Focusing on the corporate structure of these charter schools, the court reasoned that the charter schools in question were " operated, not by the public school system, but by distinct outside entities — which the parties characterize as nonprofit corporations — that are given substantial freedom to achieve academic results free of interference by the public educational bureaucracy. The sole relationship between the charter school operators and the chartering districts is through the charters governing the schools' operation." ( Wells, supra, 39 Cal.4th at p. 1201.) The court further observed that these charter school operators exercise considerable autonomy and independent responsibility as to financial matters, such that the chartering authority is not liable for their debts and obligations. ( Ibid.; see Ed. Code, §§ 47604, subd. (c).) It noted that the CSA's 2003 amendment extended immunity to chartering authorities for "`claims arising from the performance of acts, errors, or omissions by the . . . school, if the authority has complied with all oversight responsibilities required by law.' (Ed. Code, §§ 47604, subd. (c)[.])" ( Wells, supra, at p. 1201.) "Though, by statutory mandate, these institutions are an alternative form of public schools financed by public education funds, they and their operators are largely free and independent of management and oversight by the public education bureaucracy." ( Id. at p. 1203.) The court determined the charter schools did not qualify as "public entities" under the CFCA. ( 39 Cal.4th at p. 1203.) Because they competed with the traditional schools for students and funding, neither did the court find them to be "governmental entities" exempt from the UCL's restrictions on their competitive practices. ( 39 Cal.4th at p. 1204.)
Further, even though charter schools are deemed to be school districts under the CSA, the court in Wells found "those purposes do not expressly include coverage by the TCA. . . ." ( Wells, supra, 39 Cal.4th at p. 1214.) In connection with the CFCA, the court noted that the charter school defendants did not "fit comfortably within any of the categories defined, for purposes of the TCA, as `local public entities.'" ( 39 Cal.4th at p. 1214.) And, even if the charter school defendants were viewed as "`local public entities' for purposes of the TCA, plaintiffs were not required under that statute to present written claims before filing their qui tam complaint pursuant to the CFCA." ( Id. at p. 1216.)
Here, PCHS was granted its initial charter on June 30, 2000, by LAUSD. According to the record and counsel's statement at oral argument, the charter has been subsequently amended and renewed. On February 4, 2004, two days before the alleged incident occurred, PCHS allegedly incorporated as a California corporation. Like the charter schools in Wells, PCHS is deemed a separate school district under Education Code section 47612, subdivision (c), and an independent legal entity from its chartering authority. It has its own board of directors and budget, hires its own administrators and teachers, and has identified its own authorized agent for service of process. It is likewise given substantial freedom to achieve academic results free of interference by the LAUSD, whose chartering authority comprises the sole relationship with PCHS. The charter provides that PCHS must carry its own insurance and bond. PCHS must further indemnify and hold the LAUSD harmless from claims arising from the charter school, its acts or omissions and those of its officers or employees. PCHS must also engage its own independent public accountant and be responsible for its own financial services. In addition, it must reimburse LAUSD for any services rendered upon request.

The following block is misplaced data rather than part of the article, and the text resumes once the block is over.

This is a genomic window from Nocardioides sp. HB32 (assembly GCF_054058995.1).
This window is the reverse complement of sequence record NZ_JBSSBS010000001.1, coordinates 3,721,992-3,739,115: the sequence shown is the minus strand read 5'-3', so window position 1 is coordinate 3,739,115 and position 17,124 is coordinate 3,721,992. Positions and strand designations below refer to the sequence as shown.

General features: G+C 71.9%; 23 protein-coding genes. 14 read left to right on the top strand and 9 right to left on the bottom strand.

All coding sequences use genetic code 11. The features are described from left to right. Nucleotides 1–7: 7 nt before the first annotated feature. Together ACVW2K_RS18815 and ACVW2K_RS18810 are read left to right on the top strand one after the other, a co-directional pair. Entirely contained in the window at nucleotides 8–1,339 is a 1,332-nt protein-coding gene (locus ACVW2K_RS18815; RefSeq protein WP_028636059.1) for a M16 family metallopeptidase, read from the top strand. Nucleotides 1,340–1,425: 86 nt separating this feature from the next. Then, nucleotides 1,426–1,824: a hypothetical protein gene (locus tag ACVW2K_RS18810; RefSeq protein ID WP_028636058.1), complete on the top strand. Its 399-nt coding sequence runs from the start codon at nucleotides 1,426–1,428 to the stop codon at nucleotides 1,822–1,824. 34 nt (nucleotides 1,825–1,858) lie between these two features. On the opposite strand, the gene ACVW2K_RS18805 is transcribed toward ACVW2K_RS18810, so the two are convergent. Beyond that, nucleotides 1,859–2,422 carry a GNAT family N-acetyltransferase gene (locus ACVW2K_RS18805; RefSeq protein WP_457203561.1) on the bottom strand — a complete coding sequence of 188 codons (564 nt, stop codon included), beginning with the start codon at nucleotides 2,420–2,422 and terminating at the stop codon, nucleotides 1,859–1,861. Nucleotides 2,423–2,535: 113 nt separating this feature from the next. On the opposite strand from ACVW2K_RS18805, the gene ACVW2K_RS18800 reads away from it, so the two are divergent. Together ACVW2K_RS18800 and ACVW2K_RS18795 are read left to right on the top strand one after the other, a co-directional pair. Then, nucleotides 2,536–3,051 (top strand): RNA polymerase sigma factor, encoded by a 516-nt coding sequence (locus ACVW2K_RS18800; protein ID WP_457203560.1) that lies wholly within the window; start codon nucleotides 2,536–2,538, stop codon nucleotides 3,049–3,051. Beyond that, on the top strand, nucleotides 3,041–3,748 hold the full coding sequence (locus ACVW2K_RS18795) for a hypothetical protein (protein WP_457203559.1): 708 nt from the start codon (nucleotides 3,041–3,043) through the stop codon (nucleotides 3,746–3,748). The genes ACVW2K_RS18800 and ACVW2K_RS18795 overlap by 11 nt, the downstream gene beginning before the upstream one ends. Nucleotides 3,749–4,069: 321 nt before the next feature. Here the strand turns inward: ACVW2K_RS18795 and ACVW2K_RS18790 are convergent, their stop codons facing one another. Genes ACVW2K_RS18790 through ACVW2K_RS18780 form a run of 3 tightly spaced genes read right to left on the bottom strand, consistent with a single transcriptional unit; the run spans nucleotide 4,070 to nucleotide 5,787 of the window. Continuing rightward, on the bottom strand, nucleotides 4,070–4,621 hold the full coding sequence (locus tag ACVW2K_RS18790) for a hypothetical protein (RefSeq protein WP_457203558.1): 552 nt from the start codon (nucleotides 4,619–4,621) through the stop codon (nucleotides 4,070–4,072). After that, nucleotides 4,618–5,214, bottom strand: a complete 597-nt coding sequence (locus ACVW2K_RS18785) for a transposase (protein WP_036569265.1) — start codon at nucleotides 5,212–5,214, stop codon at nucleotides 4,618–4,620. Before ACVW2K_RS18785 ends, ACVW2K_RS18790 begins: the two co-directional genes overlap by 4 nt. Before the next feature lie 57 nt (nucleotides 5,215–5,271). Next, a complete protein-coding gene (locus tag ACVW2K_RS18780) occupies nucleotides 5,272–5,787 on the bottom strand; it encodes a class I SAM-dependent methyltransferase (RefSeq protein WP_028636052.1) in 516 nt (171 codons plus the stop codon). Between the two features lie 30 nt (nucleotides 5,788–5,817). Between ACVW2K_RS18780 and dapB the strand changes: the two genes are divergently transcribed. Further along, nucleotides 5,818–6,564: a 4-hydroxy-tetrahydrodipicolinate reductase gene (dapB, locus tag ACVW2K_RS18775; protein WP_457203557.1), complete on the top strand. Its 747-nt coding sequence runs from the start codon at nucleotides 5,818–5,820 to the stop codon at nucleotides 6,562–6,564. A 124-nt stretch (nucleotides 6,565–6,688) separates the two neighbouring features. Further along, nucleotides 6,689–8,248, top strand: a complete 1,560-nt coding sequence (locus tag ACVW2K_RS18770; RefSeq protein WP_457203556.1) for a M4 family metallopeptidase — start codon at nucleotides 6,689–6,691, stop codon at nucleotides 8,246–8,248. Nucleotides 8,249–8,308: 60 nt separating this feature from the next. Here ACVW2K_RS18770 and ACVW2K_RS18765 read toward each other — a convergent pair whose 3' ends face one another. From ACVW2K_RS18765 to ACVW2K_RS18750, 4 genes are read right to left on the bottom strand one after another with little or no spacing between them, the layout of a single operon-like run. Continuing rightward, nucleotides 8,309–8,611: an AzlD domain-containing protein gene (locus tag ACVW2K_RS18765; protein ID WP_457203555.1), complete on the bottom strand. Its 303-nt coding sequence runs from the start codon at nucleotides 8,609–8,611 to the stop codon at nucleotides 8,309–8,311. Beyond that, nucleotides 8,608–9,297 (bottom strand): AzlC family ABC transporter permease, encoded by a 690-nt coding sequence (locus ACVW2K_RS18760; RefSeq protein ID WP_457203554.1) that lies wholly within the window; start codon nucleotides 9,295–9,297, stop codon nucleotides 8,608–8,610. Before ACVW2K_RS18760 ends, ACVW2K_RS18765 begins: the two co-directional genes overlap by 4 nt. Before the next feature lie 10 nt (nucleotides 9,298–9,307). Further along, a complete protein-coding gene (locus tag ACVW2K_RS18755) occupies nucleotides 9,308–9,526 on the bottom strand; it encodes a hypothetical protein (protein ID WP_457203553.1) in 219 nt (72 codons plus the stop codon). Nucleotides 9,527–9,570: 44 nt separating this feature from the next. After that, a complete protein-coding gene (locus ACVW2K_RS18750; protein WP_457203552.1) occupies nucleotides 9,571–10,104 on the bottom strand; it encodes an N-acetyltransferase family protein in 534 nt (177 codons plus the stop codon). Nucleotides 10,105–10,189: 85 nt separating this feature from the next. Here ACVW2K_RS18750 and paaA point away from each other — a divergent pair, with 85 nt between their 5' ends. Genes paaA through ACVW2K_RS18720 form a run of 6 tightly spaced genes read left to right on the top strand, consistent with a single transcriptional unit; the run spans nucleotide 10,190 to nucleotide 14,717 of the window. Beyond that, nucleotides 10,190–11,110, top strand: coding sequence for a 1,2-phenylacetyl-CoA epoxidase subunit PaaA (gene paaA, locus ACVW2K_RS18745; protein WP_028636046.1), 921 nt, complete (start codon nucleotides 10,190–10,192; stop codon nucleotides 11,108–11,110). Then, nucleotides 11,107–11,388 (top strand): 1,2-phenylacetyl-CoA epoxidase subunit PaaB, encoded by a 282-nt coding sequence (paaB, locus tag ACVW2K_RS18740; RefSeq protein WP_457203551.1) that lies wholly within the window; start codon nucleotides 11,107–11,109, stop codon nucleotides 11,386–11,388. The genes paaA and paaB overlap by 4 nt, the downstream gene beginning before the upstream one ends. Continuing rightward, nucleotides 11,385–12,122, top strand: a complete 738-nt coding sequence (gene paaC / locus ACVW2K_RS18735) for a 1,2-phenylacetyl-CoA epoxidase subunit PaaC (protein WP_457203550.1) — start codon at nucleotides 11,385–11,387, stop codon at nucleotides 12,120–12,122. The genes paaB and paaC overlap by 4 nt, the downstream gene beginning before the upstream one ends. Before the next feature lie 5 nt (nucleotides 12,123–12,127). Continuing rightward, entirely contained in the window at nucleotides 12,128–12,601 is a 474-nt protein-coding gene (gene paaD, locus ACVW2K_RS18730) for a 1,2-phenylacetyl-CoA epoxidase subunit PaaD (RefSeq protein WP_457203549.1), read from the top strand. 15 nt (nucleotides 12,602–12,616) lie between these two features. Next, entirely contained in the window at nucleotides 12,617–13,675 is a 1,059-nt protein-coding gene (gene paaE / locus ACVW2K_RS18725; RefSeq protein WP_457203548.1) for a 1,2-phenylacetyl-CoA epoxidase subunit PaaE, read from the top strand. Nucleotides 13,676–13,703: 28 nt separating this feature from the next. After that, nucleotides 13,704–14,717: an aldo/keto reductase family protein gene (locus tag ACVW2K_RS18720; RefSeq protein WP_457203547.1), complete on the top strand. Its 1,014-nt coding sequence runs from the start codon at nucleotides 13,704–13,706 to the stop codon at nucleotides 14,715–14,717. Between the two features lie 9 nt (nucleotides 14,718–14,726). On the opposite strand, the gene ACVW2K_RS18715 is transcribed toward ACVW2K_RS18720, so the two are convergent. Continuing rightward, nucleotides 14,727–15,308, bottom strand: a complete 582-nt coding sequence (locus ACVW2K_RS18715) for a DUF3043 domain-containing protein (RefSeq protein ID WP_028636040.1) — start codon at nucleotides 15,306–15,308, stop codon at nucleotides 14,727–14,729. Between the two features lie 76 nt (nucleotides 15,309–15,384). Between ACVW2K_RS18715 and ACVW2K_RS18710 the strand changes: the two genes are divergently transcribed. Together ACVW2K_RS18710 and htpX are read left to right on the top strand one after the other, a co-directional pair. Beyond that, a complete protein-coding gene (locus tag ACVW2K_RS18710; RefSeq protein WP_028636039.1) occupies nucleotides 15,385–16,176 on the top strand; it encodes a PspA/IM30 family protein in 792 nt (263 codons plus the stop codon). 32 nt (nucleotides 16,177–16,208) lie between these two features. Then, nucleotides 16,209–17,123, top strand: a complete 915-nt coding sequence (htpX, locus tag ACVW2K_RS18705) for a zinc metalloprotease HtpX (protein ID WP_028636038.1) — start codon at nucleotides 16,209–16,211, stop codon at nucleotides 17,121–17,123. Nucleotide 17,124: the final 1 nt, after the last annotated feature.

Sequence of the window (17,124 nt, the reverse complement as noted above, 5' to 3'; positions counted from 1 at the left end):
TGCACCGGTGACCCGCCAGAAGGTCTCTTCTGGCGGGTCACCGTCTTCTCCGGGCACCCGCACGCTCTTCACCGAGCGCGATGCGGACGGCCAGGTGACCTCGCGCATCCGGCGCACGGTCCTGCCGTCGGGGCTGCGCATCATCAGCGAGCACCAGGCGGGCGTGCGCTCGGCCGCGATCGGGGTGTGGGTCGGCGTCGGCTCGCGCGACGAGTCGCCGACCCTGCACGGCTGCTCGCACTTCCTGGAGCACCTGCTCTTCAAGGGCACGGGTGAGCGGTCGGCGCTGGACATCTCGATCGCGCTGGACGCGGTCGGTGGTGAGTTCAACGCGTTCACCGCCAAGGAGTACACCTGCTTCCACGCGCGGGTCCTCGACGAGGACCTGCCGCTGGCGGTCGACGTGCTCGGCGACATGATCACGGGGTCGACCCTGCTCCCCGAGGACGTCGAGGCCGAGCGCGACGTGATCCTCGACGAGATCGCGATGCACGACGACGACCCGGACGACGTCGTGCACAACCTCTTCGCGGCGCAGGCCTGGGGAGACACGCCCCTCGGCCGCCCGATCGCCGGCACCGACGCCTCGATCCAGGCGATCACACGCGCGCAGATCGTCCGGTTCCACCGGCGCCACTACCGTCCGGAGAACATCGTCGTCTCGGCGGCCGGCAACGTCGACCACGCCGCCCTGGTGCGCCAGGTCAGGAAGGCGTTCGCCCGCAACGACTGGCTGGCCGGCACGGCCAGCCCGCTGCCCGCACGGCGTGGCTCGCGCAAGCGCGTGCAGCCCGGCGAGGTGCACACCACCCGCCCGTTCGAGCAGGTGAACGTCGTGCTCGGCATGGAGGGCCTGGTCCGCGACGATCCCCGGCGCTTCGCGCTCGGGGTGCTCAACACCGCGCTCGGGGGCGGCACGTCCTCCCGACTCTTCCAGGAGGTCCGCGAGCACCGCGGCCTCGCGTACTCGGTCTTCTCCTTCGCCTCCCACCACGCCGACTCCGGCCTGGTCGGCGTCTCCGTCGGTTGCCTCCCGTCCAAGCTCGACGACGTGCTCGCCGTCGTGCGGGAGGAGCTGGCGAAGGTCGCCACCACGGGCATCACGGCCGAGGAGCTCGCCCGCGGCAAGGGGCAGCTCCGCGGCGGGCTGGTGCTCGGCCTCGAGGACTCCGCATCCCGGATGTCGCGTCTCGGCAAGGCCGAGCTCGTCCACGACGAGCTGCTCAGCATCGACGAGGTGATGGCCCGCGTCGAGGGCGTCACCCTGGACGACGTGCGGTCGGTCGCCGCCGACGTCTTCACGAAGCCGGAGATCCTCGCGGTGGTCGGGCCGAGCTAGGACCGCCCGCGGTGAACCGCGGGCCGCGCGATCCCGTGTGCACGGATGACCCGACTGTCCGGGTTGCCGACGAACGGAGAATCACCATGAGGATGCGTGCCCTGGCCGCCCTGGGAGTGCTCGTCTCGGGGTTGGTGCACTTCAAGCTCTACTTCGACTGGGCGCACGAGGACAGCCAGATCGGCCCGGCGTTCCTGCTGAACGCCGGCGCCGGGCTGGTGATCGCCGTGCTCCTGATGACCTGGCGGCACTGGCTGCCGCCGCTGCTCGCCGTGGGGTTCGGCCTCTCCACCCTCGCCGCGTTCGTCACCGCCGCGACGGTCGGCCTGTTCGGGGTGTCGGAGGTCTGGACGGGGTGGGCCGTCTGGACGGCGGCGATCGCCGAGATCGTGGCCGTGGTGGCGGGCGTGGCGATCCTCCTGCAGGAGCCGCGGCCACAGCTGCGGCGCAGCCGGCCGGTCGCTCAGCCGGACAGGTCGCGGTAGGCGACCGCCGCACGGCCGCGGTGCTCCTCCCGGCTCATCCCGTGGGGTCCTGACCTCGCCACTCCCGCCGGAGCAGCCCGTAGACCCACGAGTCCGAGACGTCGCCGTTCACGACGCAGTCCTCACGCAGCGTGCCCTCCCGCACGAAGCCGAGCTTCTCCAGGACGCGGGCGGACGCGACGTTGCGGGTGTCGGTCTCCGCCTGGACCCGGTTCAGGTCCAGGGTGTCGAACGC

Accordingly, assuming PCHS can demonstrate that it is a nonprofit corporation independent from the LAUSD, we follow Wells and conclude that Knapp was not required to present written claims to the charter school under the TCA before filing her sexual harassment and tort claims.
IV. PCHS IS NOT REQUIRED TO FILE ITS IDENTIFYING INFORMATION ON THE ROSTER OF PUBLIC AGENCIES
For purposes of the Roster of Public Agencies, "public agency" "means a district, public authority, public agency, and any other political subdivision or public corporation in the state, but does not include the state or a county, city and county, or city." (§§ 53050.) Consistent with our holding above, if it is a nonprofit public benefit corporation, we find that PCHS is not a "public agency" within the meaning of section 53050 separately required to register with the Secretary of State and the county clerk for the Roster of Public Agencies.
The judgment is reversed and remanded without prejudice to renewal of the motion for summary judgment should any party demonstrate that PCHS is not a nonprofit public benefit corporation. Knapp shall recover her costs on appeal.
Perluss, P. J., and Woods, J., concurred.
A petition for a rehearing was denied January 30, 2007, and on January 30, 2007, and February 5, 2007, the opinion was modified to read as reported above. Respondents' petition for review by the Supreme Court was denied March 28, 2007, S150364.